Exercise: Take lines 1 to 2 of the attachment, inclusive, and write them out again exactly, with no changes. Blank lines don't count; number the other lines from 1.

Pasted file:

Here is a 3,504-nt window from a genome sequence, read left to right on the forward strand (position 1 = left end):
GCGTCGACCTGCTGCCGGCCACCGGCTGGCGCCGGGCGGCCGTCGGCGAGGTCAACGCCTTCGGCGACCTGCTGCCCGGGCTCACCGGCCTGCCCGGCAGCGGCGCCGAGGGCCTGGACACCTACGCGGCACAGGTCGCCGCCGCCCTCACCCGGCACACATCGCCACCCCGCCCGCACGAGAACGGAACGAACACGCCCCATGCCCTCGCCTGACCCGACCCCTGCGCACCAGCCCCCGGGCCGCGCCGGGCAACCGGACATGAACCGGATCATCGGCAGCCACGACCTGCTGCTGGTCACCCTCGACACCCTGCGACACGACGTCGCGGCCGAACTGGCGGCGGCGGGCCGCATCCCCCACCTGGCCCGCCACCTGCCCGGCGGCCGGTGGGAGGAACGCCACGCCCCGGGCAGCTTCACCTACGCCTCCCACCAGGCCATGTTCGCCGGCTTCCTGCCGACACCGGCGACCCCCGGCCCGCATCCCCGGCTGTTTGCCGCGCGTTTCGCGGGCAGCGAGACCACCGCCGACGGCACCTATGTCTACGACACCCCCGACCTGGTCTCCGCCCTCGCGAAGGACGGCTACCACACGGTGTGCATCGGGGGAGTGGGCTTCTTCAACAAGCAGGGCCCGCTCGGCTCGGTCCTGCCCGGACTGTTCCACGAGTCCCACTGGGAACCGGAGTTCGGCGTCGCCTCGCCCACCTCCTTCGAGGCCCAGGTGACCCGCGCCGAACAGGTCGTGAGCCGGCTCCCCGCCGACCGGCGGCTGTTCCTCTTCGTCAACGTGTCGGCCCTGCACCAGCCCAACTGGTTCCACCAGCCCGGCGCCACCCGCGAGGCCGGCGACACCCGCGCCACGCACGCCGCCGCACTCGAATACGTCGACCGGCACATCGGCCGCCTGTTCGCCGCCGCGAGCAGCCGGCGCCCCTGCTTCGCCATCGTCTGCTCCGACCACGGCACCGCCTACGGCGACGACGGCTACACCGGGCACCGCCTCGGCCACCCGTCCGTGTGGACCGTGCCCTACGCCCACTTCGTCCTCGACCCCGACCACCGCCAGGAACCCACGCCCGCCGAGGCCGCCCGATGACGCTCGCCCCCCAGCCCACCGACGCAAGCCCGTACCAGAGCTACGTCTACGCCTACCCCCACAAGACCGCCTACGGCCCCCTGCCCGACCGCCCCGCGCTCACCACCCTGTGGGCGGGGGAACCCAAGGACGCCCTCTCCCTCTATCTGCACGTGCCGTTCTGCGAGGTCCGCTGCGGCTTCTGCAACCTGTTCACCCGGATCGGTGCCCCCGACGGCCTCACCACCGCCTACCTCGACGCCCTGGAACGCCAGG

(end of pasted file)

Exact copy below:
Here is a 3,504-nt window from a genome sequence, read left to right on the forward strand (position 1 = left end):
GCGTCGACCTGCTGCCGGCCACCGGCTGGCGCCGGGCGGCCGTCGGCGAGGTCAACGCCTTCGGCGACCTGCTGCCCGGGCTCACCGGCCTGCCCGGCAGCGGCGCCGAGGGCCTGGACACCTACGCGGCACAGGTCGCCGCCGCCCTCACCCGGCACACATCGCCACCCCGCCCGCACGAGAACGGAACGAACACGCCCCATGCCCTCGCCTGACCCGACCCCTGCGCACCAGCCCCCGGGCCGCGCCGGGCAACCGGACATGAACCGGATCATCGGCAGCCACGACCTGCTGCTGGTCACCCTCGACACCCTGCGACACGACGTCGCGGCCGAACTGGCGGCGGCGGGCCGCATCCCCCACCTGGCCCGCCACCTGCCCGGCGGCCGGTGGGAGGAACGCCACGCCCCGGGCAGCTTCACCTACGCCTCCCACCAGGCCATGTTCGCCGGCTTCCTGCCGACACCGGCGACCCCCGGCCCGCATCCCCGGCTGTTTGCCGCGCGTTTCGCGGGCAGCGAGACCACCGCCGACGGCACCTATGTCTACGACACCCCCGACCTGGTCTCCGCCCTCGCGAAGGACGGCTACCACACGGTGTGCATCGGGGGAGTGGGCTTCTTCAACAAGCAGGGCCCGCTCGGCTCGGTCCTGCCCGGACTGTTCCACGAGTCCCACTGGGAACCGGAGTTCGGCGTCGCCTCGCCCACCTCCTTCGAGGCCCAGGTGACCCGCGCCGAACAGGTCGTGAGCCGGCTCCCCGCCGACCGGCGGCTGTTCCTCTTCGTCAACGTGTCGGCCCTGCACCAGCCCAACTGGTTCCACCAGCCCGGCGCCACCCGCGAGGCCGGCGACACCCGCGCCACGCACGCCGCCGCACTCGAATACGTCGACCGGCACATCGGCCGCCTGTTCGCCGCCGCGAGCAGCCGGCGCCCCTGCTTCGCCATCGTCTGCTCCGACCACGGCACCGCCTACGGCGACGACGGCTACACCGGGCACCGCCTCGGCCACCCGTCCGTGTGGACCGTGCCCTACGCCCACTTCGTCCTCGACCCCGACCACCGCCAGGAACCCACGCCCGCCGAGGCCGCCCGATGACGCTCGCCCCCCAGCCCACCGACGCAAGCCCGTACCAGAGCTACGTCTACGCCTACCCCCACAAGACCGCCTACGGCCCCCTGCCCGACCGCCCCGCGCTCACCACCCTGTGGGCGGGGGAACCCAAGGACGCCCTCTCCCTCTATCTGCACGTGCCGTTCTGCGAGGTCCGCTGCGGCTTCTGCAACCTGTTCACCCGGATCGGTGCCCCCGACGGCCTCACCACCGCCTACCTCGACGCCCTGGAACGCCAGG